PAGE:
So, when you are about to go to sleep, think about all the creepy-crawlies that can and do climb all over you, while you sleep (Diabolical, pre-Halloween laughter).


    Bookmark   October 7, 2006 at 10:42AM
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Yes, without a doubt this is Western Conifer Seed Bug. It shows up every year at this time and there are always people asking about it. The insects are seeking out warm spots in which to spend the winter. They are harmless, but unnerving to lots of people. They are part of a suborder of insects known as "the true bugs", so even entomologists call them "bugs".

They're native to the Rockies, but they've been migrating east ever since we settled the prairies and started planting trees for windbreaks. Vaccum them up, find the cracks in your siding and holes in your screens and patch them, etc., etc.

(Yes, they can be larger the 3/4", but not by leaps and bounds. If you see something 2" long that's way too big and probably something else.)

    Bookmark   October 7, 2006 at 3:11PM
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Narcnh--scorpions in Pennsylvania!! Who knew? That is truly the worst story I've heard in awhile. Since the brown recluse spider in the boot story someone told me...but yours had a happier ending. You're a gutsy guy.

    Bookmark   October 7, 2006 at 5:39PM
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Gutsy my butt! I had no choice in the matter. Now, if you want to talk about when I had pet tarantulas and used to let them walk up my arm, around my neck and back down the other arm, okay, I'll accept the description. No, wait, I think the proper term for that would be 'stupid.'


p.s. Also had scorpions, hissing cockaroaches, and a very large, very mean Vietnamese centipede (12 inches long, orange with purple legs). Never let that one crawl up my arm. These days, I satisfy my entomological cravings by keeping honeybees.

    Bookmark   October 9, 2006 at 8:18AM
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I can deal with snakes, most insects, and arachnids fairly well. But I'd definitely draw the line at 12" centipede!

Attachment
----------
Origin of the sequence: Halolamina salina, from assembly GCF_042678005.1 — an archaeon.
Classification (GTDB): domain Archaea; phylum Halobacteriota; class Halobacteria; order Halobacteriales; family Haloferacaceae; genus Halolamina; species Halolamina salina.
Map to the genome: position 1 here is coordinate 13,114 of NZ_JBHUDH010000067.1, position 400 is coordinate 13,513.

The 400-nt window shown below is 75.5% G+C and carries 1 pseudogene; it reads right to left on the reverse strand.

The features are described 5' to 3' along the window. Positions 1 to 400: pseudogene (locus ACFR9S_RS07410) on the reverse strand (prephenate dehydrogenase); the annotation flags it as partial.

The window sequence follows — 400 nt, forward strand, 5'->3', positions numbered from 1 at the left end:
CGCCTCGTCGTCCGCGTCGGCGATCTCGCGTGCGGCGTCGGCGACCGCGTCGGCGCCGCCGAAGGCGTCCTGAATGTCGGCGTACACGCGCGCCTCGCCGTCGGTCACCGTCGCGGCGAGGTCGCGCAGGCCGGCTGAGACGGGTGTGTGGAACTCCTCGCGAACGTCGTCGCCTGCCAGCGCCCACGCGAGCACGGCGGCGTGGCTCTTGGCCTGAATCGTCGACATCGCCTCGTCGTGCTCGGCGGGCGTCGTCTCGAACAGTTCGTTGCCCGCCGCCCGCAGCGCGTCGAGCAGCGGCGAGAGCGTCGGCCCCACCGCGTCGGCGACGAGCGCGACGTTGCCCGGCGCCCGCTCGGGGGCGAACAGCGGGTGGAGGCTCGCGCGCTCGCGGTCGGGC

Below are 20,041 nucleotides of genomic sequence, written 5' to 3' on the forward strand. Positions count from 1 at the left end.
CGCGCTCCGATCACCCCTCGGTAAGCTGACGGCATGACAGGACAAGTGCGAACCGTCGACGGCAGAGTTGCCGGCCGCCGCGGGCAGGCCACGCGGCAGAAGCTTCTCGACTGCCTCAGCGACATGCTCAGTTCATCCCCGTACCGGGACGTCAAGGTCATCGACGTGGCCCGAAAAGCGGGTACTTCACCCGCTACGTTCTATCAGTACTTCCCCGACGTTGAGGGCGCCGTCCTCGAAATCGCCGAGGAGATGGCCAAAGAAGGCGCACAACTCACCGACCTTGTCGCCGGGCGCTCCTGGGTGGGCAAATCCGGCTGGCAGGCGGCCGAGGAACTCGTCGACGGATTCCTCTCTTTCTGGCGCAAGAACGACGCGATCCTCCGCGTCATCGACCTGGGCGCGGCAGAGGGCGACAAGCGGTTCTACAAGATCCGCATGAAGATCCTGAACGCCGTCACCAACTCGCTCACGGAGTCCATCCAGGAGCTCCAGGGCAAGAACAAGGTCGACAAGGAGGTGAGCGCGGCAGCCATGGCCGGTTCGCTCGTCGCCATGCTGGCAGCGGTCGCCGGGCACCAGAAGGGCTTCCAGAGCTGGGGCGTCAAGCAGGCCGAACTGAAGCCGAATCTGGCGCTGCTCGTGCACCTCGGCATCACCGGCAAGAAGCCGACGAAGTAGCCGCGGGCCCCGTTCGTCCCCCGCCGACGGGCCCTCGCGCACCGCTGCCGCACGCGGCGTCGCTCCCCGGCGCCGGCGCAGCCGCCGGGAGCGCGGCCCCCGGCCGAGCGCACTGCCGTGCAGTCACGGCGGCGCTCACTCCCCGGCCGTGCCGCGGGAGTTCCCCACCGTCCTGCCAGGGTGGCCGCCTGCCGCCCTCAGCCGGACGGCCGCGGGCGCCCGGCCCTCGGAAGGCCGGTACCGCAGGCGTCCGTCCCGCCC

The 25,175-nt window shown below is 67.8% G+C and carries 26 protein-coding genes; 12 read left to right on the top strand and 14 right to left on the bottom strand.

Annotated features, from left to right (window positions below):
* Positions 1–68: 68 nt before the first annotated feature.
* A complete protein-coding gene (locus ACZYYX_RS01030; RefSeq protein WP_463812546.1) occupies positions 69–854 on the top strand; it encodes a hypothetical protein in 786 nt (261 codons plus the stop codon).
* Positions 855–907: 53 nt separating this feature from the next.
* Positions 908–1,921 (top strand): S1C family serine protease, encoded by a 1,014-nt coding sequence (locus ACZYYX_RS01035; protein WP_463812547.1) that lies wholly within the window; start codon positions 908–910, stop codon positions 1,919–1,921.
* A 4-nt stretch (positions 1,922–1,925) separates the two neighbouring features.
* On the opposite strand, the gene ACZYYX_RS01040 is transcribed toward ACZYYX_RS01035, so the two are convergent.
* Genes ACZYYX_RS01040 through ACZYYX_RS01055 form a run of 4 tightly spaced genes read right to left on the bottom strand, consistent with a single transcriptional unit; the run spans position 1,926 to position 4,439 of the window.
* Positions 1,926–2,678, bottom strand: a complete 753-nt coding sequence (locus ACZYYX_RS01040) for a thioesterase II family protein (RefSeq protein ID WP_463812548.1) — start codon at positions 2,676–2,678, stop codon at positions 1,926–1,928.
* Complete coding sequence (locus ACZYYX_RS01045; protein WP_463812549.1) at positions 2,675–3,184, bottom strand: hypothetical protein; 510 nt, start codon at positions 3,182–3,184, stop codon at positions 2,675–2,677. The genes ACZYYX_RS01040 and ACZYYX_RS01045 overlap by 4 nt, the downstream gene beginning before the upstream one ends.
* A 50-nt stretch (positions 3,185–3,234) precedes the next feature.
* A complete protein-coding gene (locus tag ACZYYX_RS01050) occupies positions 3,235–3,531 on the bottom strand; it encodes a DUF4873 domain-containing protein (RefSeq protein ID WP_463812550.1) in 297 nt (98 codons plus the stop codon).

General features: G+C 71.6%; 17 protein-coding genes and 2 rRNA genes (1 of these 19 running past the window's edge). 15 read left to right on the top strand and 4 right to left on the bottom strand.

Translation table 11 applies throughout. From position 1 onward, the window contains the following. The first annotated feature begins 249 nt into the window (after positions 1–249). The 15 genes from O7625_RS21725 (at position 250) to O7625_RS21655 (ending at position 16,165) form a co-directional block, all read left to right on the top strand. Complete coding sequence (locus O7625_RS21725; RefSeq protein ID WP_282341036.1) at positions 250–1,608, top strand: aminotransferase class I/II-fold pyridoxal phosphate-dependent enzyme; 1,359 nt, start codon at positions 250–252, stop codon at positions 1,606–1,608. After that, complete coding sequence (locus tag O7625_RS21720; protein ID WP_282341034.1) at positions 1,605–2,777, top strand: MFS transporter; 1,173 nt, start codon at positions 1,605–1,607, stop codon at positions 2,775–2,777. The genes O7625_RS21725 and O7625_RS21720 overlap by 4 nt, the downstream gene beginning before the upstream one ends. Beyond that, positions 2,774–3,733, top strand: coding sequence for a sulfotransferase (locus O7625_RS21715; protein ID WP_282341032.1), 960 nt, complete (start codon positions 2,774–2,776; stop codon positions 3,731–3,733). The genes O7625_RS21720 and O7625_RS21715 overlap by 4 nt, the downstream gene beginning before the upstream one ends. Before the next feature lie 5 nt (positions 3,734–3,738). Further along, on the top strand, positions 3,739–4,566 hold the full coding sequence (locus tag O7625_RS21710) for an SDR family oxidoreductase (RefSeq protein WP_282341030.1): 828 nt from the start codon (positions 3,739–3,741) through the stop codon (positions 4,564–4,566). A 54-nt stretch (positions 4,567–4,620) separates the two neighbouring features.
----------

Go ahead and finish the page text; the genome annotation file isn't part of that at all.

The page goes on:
I'm OUT!


    Bookmark   October 9, 2006 at 5:39PM
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gardenbug(Canada zone 5)

I think a 12" centipede might be fairly neat...as a pet...not wandering around the house.
But then I've kept snapping turtles in my bathroom and lived with snakes in West Africa....
What bothers me most? ants. I lost my shoe (when I was 8) in an anthill at the top of a mountain.. groan....

    Bookmark   October 9, 2006 at 10:06PM
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I (thankfully) don't have personal experience with the group of centipedes with species that large, but I've been told by professional acquaintances who do that when they get that big they can be dangerous to humans. Once they're that big the venom packs a wallop.

    Bookmark   October 10, 2006 at 12:15AM
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The Vietnamese centipede was one critter that I most definitely did not let out. It looked mean, it attacked with a vengeance, and, as york rose pointed out, it was large enough that a bite would cause some serious damage, up to and including necrosis and loss of a hand and, possibly, a limb. It used to look out the side of its tank at me, while I was working on the computer (had all the tanks on shelves beside my computer desk), and I knew it was thinking "meal".

It is a little scary that all these critters, including some highly venomous scorpions, are available over the Internet without any requirement for proof of age. Someday, some kid is going to order a fat tail scorpion and stick it in his sibling's bed to get even for some stupid thing, and then a tragedy will bring about legislation banning the sale of all insects, including preying mantis egg cases, nematodes and honeybees, through the mail and/or over the Internet.

Stepping down from my soapbox, I remain,


    Bookmark   October 10, 2006 at 8:08AM
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it might comfort you to know that they are also known as Assassin bugs ;)

    Bookmark   October 10, 2006 at 4:24PM
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(Actually, while I mean no disrepect, assassin bugs are in a different family from this one. "Assassin bug" is the common name for any insect in the family Reduviidae, while "seed bug" is the common name for any insect in the superfamily Lygaeoidea. Assassin bugs are predatory on other animals (usually insects), while seed bugs generally feed on developing plant seeds.

Here's a picture of one assassin bug found in eastern North America, the wheel bug: